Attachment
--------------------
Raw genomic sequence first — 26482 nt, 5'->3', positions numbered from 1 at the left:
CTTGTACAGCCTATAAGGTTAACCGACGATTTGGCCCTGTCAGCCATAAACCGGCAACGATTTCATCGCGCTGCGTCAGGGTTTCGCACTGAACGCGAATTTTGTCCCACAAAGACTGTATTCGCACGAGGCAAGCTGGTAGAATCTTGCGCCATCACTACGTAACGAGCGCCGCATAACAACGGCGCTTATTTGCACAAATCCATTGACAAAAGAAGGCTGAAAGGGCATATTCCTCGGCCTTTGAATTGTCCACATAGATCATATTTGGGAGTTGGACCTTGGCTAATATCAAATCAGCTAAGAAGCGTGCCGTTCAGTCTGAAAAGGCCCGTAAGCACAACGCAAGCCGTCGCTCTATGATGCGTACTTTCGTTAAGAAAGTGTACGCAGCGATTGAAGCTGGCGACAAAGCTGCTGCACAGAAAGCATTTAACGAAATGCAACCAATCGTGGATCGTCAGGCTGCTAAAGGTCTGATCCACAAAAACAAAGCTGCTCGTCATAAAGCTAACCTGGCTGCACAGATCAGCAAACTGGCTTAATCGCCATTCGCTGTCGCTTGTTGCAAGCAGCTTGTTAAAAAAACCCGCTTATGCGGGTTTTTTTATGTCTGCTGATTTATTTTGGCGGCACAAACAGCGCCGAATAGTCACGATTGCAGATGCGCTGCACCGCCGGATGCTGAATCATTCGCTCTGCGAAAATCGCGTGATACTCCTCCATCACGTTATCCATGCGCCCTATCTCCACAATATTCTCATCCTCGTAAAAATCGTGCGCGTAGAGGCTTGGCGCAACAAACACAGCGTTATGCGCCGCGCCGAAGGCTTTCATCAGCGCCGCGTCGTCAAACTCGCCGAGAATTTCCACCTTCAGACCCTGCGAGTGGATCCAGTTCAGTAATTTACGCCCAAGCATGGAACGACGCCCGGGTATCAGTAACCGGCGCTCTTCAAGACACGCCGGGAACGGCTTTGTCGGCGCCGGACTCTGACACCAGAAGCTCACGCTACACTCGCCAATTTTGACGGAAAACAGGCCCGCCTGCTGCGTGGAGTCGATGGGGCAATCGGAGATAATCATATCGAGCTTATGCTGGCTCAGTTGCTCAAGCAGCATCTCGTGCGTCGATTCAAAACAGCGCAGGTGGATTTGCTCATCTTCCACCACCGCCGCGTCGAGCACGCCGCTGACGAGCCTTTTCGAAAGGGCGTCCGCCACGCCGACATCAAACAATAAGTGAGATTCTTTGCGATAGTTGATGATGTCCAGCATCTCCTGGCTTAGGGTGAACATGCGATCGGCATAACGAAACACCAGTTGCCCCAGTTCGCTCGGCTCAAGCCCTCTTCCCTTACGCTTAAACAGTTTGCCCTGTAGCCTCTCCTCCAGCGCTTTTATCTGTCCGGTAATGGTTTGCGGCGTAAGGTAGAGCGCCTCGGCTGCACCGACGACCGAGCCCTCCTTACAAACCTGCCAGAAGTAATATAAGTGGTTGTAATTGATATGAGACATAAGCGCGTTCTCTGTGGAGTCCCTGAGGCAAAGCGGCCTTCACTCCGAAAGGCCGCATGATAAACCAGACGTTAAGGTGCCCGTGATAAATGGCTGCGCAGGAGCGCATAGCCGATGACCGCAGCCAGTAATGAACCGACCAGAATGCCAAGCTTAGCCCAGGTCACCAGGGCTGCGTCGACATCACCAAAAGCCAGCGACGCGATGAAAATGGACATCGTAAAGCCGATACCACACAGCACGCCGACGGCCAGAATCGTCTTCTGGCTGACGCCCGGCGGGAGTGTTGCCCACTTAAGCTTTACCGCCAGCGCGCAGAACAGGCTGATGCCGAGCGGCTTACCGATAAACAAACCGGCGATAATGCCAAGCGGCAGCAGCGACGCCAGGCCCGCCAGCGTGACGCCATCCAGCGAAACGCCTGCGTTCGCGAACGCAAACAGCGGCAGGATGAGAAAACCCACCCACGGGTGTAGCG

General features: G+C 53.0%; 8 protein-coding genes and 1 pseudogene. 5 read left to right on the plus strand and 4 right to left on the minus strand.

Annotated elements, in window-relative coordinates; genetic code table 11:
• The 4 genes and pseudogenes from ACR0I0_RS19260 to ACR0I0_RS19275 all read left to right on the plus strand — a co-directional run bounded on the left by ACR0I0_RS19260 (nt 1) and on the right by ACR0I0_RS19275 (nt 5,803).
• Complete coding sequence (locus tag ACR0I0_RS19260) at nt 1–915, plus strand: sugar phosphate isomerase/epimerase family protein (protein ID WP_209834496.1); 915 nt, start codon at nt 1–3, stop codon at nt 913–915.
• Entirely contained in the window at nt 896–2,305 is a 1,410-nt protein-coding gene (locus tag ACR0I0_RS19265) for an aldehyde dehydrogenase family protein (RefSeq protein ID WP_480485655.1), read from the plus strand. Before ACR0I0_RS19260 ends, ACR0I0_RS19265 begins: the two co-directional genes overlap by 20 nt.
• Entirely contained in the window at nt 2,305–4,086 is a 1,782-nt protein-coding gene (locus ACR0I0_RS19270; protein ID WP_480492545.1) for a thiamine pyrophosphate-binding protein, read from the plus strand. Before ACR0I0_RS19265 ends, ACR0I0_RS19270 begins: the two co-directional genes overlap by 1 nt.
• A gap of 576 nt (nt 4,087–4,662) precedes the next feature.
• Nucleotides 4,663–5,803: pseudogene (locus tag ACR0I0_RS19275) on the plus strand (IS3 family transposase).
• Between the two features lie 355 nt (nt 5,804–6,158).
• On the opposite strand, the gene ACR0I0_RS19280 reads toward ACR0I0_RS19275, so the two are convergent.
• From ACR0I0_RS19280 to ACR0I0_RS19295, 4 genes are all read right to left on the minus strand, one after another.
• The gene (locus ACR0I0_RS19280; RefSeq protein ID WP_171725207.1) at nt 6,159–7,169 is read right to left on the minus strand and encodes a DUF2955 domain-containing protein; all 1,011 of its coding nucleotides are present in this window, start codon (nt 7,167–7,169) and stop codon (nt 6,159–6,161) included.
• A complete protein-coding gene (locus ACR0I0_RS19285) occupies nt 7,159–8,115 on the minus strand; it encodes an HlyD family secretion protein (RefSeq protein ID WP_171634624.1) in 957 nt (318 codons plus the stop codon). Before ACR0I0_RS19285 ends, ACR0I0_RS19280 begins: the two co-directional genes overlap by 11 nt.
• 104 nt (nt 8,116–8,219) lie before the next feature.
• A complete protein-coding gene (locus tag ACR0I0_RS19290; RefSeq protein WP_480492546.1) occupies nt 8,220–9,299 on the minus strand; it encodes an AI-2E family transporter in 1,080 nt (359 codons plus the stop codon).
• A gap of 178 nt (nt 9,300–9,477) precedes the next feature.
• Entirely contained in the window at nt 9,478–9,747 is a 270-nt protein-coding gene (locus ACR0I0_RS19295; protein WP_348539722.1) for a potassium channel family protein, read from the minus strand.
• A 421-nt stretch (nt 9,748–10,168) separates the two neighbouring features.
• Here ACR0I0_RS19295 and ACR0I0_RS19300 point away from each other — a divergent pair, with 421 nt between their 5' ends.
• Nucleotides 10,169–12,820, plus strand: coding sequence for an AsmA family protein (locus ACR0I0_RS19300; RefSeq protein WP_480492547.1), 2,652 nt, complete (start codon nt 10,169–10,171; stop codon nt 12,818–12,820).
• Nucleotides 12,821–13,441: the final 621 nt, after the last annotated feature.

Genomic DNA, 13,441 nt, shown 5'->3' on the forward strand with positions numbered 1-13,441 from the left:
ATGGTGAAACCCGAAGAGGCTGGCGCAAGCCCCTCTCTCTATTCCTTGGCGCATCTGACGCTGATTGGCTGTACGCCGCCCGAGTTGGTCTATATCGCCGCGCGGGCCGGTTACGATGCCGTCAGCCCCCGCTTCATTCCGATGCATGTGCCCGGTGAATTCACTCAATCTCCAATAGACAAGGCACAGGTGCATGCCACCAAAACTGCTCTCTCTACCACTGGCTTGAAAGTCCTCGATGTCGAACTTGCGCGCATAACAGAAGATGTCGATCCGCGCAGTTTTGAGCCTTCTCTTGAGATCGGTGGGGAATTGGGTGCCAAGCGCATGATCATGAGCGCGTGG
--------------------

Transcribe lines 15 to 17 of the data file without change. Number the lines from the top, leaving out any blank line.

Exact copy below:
• A complete protein-coding gene (locus ACR0I0_RS19285) occupies nt 7,159–8,115 on the minus strand; it encodes an HlyD family secretion protein (RefSeq protein ID WP_171634624.1) in 957 nt (318 codons plus the stop codon). Before ACR0I0_RS19285 ends, ACR0I0_RS19280 begins: the two co-directional genes overlap by 11 nt.
• 104 nt (nt 8,116–8,219) lie before the next feature.
• A complete protein-coding gene (locus tag ACR0I0_RS19290; RefSeq protein WP_480492546.1) occupies nt 8,220–9,299 on the minus strand; it encodes an AI-2E family transporter in 1,080 nt (359 codons plus the stop codon).